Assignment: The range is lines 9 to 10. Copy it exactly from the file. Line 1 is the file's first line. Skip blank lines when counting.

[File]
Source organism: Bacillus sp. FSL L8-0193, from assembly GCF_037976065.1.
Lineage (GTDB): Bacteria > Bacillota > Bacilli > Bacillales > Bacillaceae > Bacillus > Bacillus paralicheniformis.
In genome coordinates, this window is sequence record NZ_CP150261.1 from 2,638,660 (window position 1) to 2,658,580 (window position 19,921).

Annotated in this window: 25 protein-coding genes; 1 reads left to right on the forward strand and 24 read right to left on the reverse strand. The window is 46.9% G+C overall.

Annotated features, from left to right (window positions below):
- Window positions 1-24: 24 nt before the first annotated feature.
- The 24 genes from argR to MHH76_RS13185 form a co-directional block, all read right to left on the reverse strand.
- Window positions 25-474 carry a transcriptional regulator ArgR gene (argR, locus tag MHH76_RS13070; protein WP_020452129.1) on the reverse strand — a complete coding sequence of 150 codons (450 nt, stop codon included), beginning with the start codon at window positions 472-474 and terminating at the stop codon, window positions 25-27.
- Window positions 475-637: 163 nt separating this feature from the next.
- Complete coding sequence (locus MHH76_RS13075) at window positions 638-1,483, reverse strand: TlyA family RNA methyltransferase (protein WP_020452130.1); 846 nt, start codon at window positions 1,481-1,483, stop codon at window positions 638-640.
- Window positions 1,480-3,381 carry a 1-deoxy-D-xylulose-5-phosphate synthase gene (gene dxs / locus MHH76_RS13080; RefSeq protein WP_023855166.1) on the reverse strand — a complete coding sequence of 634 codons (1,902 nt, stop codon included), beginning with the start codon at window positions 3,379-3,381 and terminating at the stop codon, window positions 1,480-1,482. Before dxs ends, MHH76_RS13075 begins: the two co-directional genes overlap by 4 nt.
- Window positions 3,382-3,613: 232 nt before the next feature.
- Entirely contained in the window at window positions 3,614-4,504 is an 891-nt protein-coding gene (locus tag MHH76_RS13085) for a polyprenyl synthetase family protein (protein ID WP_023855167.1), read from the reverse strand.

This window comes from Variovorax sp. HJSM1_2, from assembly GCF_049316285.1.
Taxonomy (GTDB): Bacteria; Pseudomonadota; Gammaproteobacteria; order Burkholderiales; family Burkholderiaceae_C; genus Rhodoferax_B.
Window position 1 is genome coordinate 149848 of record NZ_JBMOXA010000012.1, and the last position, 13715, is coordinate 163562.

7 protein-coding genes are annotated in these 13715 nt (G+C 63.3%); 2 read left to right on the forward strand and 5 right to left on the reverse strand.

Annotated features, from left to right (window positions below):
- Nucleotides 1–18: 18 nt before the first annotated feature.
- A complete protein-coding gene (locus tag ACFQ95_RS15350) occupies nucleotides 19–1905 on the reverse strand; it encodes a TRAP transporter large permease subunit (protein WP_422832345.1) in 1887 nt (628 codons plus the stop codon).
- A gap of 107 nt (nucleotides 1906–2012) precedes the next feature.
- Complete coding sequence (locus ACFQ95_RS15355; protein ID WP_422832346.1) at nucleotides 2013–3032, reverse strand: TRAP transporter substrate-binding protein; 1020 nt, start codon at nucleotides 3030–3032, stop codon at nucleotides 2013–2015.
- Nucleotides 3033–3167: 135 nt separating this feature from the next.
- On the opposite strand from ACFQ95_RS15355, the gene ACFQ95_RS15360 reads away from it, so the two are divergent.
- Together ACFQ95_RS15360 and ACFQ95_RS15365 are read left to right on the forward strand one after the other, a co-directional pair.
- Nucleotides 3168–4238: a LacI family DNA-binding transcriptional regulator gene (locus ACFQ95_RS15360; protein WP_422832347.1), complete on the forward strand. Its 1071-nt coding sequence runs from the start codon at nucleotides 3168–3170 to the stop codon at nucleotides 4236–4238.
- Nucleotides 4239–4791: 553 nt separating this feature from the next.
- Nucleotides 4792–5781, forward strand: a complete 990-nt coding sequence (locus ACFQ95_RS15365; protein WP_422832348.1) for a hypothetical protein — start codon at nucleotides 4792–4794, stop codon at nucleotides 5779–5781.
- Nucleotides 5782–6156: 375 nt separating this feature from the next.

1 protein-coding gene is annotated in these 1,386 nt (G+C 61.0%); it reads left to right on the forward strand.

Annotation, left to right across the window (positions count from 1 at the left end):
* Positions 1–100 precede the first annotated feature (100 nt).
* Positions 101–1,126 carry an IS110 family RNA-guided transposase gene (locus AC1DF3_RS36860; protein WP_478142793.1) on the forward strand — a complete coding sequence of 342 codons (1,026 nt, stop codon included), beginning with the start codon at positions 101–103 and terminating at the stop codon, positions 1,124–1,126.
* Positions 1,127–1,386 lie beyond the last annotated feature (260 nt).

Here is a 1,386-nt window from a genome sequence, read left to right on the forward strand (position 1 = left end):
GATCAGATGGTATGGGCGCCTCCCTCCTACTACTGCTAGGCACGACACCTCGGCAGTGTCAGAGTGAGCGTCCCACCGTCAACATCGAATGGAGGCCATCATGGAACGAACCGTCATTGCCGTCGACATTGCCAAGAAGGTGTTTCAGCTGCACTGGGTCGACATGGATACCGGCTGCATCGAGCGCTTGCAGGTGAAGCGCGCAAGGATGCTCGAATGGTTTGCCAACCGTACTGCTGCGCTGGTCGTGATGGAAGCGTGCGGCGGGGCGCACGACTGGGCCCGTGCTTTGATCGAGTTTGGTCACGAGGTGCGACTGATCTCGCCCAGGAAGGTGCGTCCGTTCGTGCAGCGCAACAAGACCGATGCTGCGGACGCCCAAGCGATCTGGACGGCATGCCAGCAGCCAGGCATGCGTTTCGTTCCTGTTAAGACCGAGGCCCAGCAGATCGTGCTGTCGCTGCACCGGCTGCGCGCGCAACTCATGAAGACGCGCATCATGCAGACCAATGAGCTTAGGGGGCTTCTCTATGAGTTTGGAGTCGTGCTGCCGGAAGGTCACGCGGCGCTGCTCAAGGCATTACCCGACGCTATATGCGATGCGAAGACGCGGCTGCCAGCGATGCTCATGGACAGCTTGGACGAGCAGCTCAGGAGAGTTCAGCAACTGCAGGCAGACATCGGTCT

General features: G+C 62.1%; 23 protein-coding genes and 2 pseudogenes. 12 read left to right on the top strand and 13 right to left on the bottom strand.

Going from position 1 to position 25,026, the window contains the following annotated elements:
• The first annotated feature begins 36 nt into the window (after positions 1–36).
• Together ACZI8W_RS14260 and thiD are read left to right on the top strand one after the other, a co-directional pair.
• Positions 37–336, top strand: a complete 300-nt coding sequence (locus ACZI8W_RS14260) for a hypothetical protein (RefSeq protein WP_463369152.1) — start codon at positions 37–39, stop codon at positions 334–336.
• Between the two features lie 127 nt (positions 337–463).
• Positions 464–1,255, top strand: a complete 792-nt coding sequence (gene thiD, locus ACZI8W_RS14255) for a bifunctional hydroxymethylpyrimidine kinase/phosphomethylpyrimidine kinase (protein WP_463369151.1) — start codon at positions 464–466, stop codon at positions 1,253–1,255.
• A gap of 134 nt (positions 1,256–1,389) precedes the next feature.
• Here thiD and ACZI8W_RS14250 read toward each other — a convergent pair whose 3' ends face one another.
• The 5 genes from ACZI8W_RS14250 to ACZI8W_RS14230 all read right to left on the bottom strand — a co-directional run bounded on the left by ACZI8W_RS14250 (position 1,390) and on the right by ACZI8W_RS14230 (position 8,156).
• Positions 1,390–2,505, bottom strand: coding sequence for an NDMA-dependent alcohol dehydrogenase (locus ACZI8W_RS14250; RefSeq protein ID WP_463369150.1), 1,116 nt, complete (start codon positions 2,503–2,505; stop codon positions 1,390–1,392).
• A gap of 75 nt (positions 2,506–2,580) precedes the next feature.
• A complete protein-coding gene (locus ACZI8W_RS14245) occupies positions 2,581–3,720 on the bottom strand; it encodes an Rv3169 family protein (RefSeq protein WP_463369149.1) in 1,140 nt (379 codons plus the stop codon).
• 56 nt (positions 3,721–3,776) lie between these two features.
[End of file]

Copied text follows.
- Window positions 475-637: 163 nt separating this feature from the next.
- Complete coding sequence (locus MHH76_RS13075) at window positions 638-1,483, reverse strand: TlyA family RNA methyltransferase (protein WP_020452130.1); 846 nt, start codon at window positions 1,481-1,483, stop codon at window positions 638-640.